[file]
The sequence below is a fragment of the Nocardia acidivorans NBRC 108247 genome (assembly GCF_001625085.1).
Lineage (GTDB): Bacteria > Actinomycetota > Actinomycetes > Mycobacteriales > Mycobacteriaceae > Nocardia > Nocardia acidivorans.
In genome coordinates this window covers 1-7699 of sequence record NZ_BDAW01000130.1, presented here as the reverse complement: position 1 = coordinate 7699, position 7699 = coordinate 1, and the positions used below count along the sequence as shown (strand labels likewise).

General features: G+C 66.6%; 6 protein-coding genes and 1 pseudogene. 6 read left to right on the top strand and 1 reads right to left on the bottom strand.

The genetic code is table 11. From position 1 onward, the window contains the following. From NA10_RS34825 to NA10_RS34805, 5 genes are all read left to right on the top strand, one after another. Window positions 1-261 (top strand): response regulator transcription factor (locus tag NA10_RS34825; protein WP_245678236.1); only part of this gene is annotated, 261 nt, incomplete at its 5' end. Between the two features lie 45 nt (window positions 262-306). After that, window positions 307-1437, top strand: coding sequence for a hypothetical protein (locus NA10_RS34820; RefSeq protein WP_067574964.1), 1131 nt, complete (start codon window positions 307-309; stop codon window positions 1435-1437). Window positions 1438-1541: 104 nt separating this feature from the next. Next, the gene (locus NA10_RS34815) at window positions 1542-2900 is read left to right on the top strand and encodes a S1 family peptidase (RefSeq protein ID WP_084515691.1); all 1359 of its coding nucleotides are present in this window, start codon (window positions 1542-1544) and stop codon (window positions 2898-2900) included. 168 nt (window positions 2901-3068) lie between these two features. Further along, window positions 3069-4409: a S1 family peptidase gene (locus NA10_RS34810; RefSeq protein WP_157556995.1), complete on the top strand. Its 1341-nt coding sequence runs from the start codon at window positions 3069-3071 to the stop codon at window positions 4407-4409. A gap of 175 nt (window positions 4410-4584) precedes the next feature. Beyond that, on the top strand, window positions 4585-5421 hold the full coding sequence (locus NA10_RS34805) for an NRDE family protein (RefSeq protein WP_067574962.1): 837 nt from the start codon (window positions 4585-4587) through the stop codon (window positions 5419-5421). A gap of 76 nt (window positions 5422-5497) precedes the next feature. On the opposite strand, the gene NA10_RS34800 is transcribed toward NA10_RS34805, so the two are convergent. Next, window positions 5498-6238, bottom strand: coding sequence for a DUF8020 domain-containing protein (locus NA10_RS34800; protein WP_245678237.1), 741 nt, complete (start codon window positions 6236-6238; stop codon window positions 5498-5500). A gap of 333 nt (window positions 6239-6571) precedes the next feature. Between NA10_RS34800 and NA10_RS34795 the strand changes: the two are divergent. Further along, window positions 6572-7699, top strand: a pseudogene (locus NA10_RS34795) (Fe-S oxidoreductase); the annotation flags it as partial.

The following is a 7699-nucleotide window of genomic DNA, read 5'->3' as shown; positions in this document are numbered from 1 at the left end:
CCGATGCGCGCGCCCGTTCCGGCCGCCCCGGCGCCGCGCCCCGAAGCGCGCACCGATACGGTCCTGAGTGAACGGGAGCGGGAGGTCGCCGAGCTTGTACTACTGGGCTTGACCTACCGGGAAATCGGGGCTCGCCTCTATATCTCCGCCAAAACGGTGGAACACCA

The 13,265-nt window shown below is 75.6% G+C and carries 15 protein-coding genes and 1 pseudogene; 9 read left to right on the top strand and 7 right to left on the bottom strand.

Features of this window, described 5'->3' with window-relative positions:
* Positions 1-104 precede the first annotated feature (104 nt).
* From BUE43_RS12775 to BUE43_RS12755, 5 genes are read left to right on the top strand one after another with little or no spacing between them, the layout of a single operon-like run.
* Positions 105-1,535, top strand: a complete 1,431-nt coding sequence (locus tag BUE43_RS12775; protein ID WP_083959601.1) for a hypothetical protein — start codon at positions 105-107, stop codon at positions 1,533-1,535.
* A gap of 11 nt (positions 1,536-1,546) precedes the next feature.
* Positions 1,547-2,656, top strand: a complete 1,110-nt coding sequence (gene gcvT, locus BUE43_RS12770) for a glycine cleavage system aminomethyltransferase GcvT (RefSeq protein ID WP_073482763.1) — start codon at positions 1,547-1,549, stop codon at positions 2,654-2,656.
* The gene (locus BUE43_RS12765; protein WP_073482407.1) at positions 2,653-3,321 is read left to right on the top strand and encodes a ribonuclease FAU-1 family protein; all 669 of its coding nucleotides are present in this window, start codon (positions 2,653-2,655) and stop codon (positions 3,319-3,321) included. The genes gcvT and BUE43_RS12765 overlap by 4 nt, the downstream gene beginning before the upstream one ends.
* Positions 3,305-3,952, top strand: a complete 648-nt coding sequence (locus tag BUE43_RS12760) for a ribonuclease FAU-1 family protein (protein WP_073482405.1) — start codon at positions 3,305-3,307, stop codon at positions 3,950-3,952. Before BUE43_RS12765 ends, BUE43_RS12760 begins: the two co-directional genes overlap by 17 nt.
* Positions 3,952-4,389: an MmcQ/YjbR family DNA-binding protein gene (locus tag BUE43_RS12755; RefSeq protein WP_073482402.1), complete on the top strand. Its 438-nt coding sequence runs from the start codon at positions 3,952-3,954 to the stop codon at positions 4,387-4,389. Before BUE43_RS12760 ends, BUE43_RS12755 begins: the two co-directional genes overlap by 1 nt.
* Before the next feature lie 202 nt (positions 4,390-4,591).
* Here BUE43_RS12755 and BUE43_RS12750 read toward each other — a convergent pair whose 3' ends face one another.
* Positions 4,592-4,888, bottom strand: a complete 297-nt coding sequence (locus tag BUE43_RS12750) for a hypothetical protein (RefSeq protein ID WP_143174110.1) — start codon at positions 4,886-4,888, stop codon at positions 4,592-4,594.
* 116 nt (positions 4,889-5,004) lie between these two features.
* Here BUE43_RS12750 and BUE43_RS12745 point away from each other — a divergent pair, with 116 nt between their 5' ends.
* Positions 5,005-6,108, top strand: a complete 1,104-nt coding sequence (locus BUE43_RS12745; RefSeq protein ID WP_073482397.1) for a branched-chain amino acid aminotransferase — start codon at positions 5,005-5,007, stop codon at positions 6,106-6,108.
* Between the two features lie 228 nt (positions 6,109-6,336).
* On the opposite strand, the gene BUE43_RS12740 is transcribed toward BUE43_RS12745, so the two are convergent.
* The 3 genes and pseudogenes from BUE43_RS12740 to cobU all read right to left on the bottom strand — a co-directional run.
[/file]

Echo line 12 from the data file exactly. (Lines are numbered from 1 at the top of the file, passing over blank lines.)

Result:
* Positions 105-1,535, top strand: a complete 1,431-nt coding sequence (locus tag BUE43_RS12775; protein ID WP_083959601.1) for a hypothetical protein — start codon at positions 105-107, stop codon at positions 1,533-1,535.